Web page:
Despite their non-traditional arrangements and ingredients, those AoN joints were club jams, even if no one really knew how to dance to them except Black teenagers, who literally invented dances to go with songs like those.

Kraftwerk, anyone? I mean, this is what we were rocking to in 1984, 2 years before HQ would be recorded:

(What kind of stuff do you think The Game Boyz were dancing to at First Avenue, anyway?)

Point: Prince uses environmental records, samples, and rhythmic stabs in ways that are orchestral, but wildly so. Another good example of this is from half of The Black Album…

…particularly “2 Nigs United 4 West Compton”. He uses it in a more ornamental way on HQ, but it’s there. Peep at 5:52.

In fact, HQ is a bit of a crossroads song stylistically for Prince. It has elements of what has come before, while presaging what is to come.

One the one hand, there are still traces of Parade’s spooky organs and a ton of stacked vocals across much of his range, but also the horns he would expand and amplify on later albums, as well as the jam aesthetic that would dominate his 1990s and 2000s output.

He would stop pretending to be a jam band and start being one, and HQ is a shift in theory, if not in execution. It is where he is going. See you when you get there.

The best placement of HQ in an album sequence was on the aborted mid-86 “Camille” effort, when the song came blasting in the number two spot, right after the workout of “Rebirth of the Flesh”.

After that, it keeps the number 3 spot on the two last iterations (Crystal Ball, 1986; SOTT 1987).

That Prince opted to keep it there is telling when you consider what it’s sandwiched between in those lineups: “Play in the Sunshine” on the front,” Ballad of Dorothy Parker” on the back.

SOTT needed to bring a hardcore funk tune in after the moody “Times” and rock-infused “Play in the Sunshine”. Stylistically, it was time to pull the trigger on some unapologetic at that point on the record.

HQ effectively introduces the world to a new alter ego, Camille, who in mid-86 was well on their way to scoring their own album until Prince decided to repurpose the tracks for Crystal Ball and then SOTT.

Much has been made of Camille as a character and what they represent. I’ll let you do the digging since we’re all here on the interwebz anyway. Just know that 3 tracks from Camille made the cut to SOTT, and if it had been released, it would have been an incredible record.

We wouldn’t have SOTT, and let’s be clear: SOTT is Prince’s best record. There was a lot of risk in giving up/expanding the Camille record, and then shaving the effort down to get to SOTT.

Fortunately, unlike a lot of Prince’s vaulted sequences, Camille lives as a character and an album, if you’re willing to piece it together.
(Psst: here you go. I mixed it for you.)

Lyrically, HQ is also a softball case for Prince as poet.
As a poet myself, I’m looking to one day sit down and really drill into what Prince does lyrically that makes him a bit of a poet’s poet, but HQ has some nice devices at play.
He drills into the metaphor of earthquakes:

In your funky town (housequake)
And the kick drum is the fault

Does anybody know about the quake? (yeah!)
You can't get off until you make the house shake

And the saxophone is the fault

Shock-a-lock-a, boom!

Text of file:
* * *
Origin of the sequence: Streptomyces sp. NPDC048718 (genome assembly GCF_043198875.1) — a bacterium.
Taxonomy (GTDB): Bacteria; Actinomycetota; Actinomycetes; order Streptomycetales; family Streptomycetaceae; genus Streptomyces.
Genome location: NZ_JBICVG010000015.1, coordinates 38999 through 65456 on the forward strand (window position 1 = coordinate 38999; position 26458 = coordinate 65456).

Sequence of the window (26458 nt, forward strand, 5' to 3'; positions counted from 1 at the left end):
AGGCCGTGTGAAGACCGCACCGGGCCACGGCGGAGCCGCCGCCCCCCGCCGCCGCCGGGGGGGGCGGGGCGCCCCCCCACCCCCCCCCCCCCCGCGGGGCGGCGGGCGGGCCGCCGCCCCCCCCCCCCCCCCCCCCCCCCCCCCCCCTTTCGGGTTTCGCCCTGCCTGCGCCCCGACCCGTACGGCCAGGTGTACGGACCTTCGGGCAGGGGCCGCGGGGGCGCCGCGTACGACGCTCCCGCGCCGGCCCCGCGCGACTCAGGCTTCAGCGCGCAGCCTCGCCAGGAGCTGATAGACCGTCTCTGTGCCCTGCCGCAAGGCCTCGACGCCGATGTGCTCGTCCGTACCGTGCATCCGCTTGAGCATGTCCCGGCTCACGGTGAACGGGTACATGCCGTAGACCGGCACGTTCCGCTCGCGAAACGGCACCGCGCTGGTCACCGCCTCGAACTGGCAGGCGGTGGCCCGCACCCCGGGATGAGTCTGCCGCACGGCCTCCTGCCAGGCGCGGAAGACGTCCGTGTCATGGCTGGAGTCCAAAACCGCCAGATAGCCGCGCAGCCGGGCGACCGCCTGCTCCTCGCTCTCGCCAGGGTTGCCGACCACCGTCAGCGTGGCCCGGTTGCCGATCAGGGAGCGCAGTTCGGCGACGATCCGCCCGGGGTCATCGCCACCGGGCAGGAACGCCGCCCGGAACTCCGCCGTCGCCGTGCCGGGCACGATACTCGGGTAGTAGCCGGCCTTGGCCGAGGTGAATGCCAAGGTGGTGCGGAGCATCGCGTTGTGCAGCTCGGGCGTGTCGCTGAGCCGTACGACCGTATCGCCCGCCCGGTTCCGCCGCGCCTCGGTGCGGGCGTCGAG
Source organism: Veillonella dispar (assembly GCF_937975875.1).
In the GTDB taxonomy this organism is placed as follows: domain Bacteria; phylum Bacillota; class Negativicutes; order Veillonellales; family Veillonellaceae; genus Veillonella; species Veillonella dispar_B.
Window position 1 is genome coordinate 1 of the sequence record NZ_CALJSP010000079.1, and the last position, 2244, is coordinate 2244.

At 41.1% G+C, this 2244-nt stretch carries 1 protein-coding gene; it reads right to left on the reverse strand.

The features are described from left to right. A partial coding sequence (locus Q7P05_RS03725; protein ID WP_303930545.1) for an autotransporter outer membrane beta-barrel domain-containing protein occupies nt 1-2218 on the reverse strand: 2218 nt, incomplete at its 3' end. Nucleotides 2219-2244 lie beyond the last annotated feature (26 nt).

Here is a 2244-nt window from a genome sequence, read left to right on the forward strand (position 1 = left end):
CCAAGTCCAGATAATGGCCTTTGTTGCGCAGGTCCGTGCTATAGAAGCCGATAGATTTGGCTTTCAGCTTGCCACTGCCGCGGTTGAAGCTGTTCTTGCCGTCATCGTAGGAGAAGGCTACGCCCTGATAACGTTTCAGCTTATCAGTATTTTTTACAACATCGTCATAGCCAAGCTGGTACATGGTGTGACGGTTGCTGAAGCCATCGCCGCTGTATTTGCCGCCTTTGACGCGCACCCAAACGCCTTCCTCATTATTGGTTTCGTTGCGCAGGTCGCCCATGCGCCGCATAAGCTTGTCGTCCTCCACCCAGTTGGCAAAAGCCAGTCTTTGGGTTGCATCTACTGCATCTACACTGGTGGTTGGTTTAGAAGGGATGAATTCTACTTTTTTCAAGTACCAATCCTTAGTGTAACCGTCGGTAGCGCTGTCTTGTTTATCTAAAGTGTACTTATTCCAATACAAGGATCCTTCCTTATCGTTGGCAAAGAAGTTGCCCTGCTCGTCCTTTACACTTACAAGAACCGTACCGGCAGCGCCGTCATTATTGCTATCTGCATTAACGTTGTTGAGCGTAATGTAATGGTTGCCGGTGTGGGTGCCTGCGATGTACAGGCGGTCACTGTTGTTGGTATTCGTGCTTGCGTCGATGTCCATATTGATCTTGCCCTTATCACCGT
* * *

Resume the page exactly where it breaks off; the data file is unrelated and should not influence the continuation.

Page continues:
What was that? After shock!

Prince loves a good metaphor, and he isn’t above running an analogy into the ground. And trust me when I say that it’s fascinating to observe him stripping away his most common poetic device, rhyme, and leaning harder into metaphor alone.

Speaking of which: “What was that? Aftershock”
Here I want to second the case presented in the first thread of this series by @CaseyRain: that Prince, having been in L.A. during the aftershock of a an earthquake…

…(recording “Everybody Want What They Don’t Got” and “The Cross” at Sunset Sound on July 13th, 1986), applied the resonance of that life-altering experience to his music at the time. Casey mentions it as part of the context stew of SOTT, but it appears here in concrete ways.

There are a couple of official remixes floating around, a couple of which appear on the SOTTDeluxe set. The one worth tracking down is “Housequake (7 minutes MoQuake).”

It’s mostly an instrumental mash-up of the funkier sections of the song with extended solos on trumpet, guitar, and sax mixed with some extremely Funkadelic informed synth riffs. I like this mix mainly because it showcases Prince’s appreciation of and facility with the blues.

The guitar playing is some honest Chicago electric blues picking. We’re talking hardcore tonal pickers like Luther Allison and Buddy Guy. Players who believe in “singing guitar” styles.

And if you think Prince never listened to Texas’ own Freddie King record, you’re wrong.

(Favorite part: Go to 7:32)

In conclusion:
Prince played Housequake live for much of his career since its inception: from March 87 until March 2016. It was one of his most played tunes live in a 29 year span. Housequake never seemed old or dated. It was always a bit of uncut funk that worked in any room.

Hope you dug this dive! If you liked my thread, I have a whole book of Prince essays waiting on you: “Prince and Little Weird Black Boy Gods”. Dig if U will!

Come back to the hashtag #PrinceTwitterThread tomorrow to catch a take on the next SOTT song, “The Ballad of Dorothy Parker” by @arrthurr , which after “Adore” is the only other song on this album I would do a thread on. And the rest of the crew:

Thanks for hanging out! Shout out to @EdgarKruize for the dope graphics for all the threads.

Originally tweeted by Scott Woods (@scottwoodssays) on 13 October 2020.

Leave a Reply

Your email address will not be published. Required fields are marked *